Shock election win by the far right worries academics in the Netherlands

Geert Wilders in 2014. Bron: Rijksoverheid

If Geert Wilders’s party can form government, it could restrict international students and scrap key climate policies.

Science Magazine

Last week, a day after voters in the Netherlands delivered a surprise victory to far-right parties that have vowed to restrict immigration, Vinod Subramaniam, a nanoscientist and president of the board at the University of Twente, sent a letter to students and employees. “We are concerned about the effects of these results on higher education in general, and about the feelings within our community,” Subramaniam wrote. “As a university, we stand for an open, diverse and inclusive community, looking outwards.”

Subramaniam was reacting to the unexpected victory of the Party for Freedom (PVV) led by anti-Islamist Geert Wilders. The PVV won roughly 23% of the vote in the 22 November election, making it the largest party in the Dutch parliament and first in line to attempt to form a coalition government. Those potentially lengthy negotiations began this week, and political analysts say they could ultimately produce a government dominated by Wilders’s right-wing allies—a prospect that worries many Dutch researchers, who see their nationalist and anti-immigrant agenda as a threat to the scientific community.

One concern is that a Wilders-led government would place major restrictions on international students, who make up 15% of students at Dutch universities. The country has recently been debating how to cope with the pressure placed on universities by the “internationalization” of higher education. The outgoing science minister, theoretical physicist Robbert Dijkgraaf, has proposed reducing international student numbers by mandating that two-thirds of bachelor’s courses be taught in Dutch and not, for example, in English.

A government led by Wilders is expected to push a lot harder on this issue. In its election manifesto, the PVV writes that universities’ primary responsibility should be to Dutch students; the party wants student migration to be “rigorously limited” and plans to eliminate all English-language undergraduate courses. Several other potential coalition partners, including the center-right New Social Contract, have expressed similar desires.

A large reduction in international students would create financial challenges for most Dutch universities, Subramaniam warns. And he asserts that an exodus of English-speaking staff and foreign students would lower the quality of education. “Our Dutch students learn a lot from their international peers,” he says.

Subramaniam notes that another European nation, Denmark, took steps in 2021 to reduce its cohort of international students. But it is now partly reversing course because these students are needed to fill jobs in many sectors. Subramaniam hopes that scenario can be prevented in the Netherlands. “Once talent leaves, it takes a lot of time to get them back,” he says.

Wilders also wants the Netherlands to leave the European Union, stating that the country pays in more than it receives. But in the science funding arena, the opposite is true, says Marcel Levi, chair of national science funder the Dutch Research Council, because Dutch scientists are so successful at applying for funds from the EU’s Horizon Europe funding scheme. A so-called Nexit would also restrict the ability of Dutch scientists to study and work elsewhere in Europe. “Knowledge doesn’t stop at the border,” says Marileen Dogterom, president of the Royal Netherlands Academy of Arts and Sciences. “It harms Dutch students and academics if they cannot go abroad.”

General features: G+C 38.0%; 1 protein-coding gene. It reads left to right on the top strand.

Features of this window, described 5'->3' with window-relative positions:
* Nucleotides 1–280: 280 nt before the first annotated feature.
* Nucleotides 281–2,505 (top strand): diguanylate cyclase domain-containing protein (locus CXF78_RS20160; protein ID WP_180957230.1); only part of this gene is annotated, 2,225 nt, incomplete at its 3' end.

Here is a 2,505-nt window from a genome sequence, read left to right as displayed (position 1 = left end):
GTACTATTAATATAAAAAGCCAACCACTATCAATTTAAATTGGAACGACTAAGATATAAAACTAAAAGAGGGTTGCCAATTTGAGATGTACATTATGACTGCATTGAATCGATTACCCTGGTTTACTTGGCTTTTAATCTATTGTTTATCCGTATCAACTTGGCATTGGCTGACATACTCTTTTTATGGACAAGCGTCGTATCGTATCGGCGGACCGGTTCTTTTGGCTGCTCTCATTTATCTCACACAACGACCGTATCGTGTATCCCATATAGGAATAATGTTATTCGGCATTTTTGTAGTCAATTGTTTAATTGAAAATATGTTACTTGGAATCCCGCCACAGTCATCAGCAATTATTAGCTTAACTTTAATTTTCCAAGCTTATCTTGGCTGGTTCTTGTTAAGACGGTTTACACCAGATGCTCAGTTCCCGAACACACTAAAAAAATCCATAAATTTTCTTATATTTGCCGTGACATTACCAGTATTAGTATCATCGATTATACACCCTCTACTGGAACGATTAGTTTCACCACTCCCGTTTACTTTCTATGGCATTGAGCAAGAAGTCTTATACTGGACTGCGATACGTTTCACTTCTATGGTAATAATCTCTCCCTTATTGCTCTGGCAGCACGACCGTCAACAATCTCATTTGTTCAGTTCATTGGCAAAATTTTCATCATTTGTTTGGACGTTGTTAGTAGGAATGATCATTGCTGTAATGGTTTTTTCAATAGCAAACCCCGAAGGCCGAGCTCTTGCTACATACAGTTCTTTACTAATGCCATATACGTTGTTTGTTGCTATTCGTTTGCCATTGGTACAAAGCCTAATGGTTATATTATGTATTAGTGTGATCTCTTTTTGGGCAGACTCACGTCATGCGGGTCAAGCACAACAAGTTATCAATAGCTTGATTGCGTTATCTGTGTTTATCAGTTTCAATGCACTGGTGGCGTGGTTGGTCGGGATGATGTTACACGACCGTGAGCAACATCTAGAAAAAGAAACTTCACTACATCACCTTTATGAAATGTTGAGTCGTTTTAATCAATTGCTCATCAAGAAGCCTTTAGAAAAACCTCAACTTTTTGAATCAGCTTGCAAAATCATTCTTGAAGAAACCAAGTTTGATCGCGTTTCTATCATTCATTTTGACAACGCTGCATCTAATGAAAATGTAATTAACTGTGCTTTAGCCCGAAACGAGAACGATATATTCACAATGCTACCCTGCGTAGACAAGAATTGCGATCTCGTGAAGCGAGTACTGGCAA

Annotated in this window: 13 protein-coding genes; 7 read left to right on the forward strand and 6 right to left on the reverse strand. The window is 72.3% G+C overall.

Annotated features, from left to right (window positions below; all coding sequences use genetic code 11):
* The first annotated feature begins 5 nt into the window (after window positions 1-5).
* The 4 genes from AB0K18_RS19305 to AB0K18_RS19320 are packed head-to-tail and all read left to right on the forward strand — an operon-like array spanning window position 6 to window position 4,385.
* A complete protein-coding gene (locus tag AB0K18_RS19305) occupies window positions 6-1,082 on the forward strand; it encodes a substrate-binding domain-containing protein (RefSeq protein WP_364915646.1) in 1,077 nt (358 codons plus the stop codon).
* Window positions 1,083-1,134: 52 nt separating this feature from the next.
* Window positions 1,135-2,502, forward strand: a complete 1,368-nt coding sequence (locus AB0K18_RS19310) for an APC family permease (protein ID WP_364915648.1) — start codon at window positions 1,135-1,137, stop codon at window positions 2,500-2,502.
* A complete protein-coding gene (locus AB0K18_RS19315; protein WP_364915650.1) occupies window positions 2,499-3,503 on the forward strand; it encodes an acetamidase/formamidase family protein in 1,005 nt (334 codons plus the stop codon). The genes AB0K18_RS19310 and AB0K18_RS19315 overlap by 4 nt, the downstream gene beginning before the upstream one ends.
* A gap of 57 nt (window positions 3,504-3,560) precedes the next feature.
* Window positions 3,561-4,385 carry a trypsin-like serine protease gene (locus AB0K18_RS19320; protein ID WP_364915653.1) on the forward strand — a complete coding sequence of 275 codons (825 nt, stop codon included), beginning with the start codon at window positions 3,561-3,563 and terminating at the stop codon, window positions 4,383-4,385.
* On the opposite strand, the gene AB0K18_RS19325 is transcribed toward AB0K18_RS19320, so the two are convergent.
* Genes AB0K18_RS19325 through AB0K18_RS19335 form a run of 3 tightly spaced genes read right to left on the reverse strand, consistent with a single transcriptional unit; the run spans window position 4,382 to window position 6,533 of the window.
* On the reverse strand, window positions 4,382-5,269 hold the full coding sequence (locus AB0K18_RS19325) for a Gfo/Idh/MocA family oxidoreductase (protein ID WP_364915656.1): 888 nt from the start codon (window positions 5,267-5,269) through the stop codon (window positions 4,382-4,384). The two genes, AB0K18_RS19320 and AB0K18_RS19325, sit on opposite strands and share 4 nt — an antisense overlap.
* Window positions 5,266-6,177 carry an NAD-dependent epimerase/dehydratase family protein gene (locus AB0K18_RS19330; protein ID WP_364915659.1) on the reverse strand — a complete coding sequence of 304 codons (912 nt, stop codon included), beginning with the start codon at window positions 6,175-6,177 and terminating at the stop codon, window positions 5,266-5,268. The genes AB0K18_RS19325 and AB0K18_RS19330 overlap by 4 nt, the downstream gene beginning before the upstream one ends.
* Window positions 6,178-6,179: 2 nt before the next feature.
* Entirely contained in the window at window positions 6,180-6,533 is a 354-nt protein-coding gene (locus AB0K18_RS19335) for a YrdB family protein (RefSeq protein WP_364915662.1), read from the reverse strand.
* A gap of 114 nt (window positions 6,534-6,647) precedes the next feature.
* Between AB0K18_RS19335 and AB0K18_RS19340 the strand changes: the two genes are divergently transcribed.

The PVV also intends to scrap climate policies aimed at reducing carbon dioxide emissions and focus only on adaptation measures, such as raising dikes to prevent flooding. It wants to get rid of measures to reduce nitrogen emissions—such as limiting livestock numbers and closing farms—which have been a point of contention among the nation’s farmers. Eliminating the nitrogen rules is also a key goal of the Farmers and Citizens Party, a potential coalition partner that emerged in protest to these measures in 2019.

The PVV’s manifesto is light on detail about other science-related policies. Although Wilders wants to abolish government subsidies for arts and culture, party platforms don’t mention investments in science and technology. But the PVV’s potential coalition partners seem relatively positive about the value of research. “That offers some hope,” Levi says. “We will continue to emphasize our message that investing in science is an investment that pays for itself.” On the other hand, Wilders has a reputation for refuting facts and data that contradict his opinions and framing experts as part of the elite he is opposing.

A Wilders-led government is not yet a sure thing. This week he appointed Ronald Plasterk, a former molecular biologist and science minister who has criticized the Dutch government’s climate policy and reliance on renewable energy, to explore possible coalition options. In the meantime, Subramaniam is trying to send a clear, reassuring message to the international members of his community and the academic community as a whole: “You belong here. You are welcome.”


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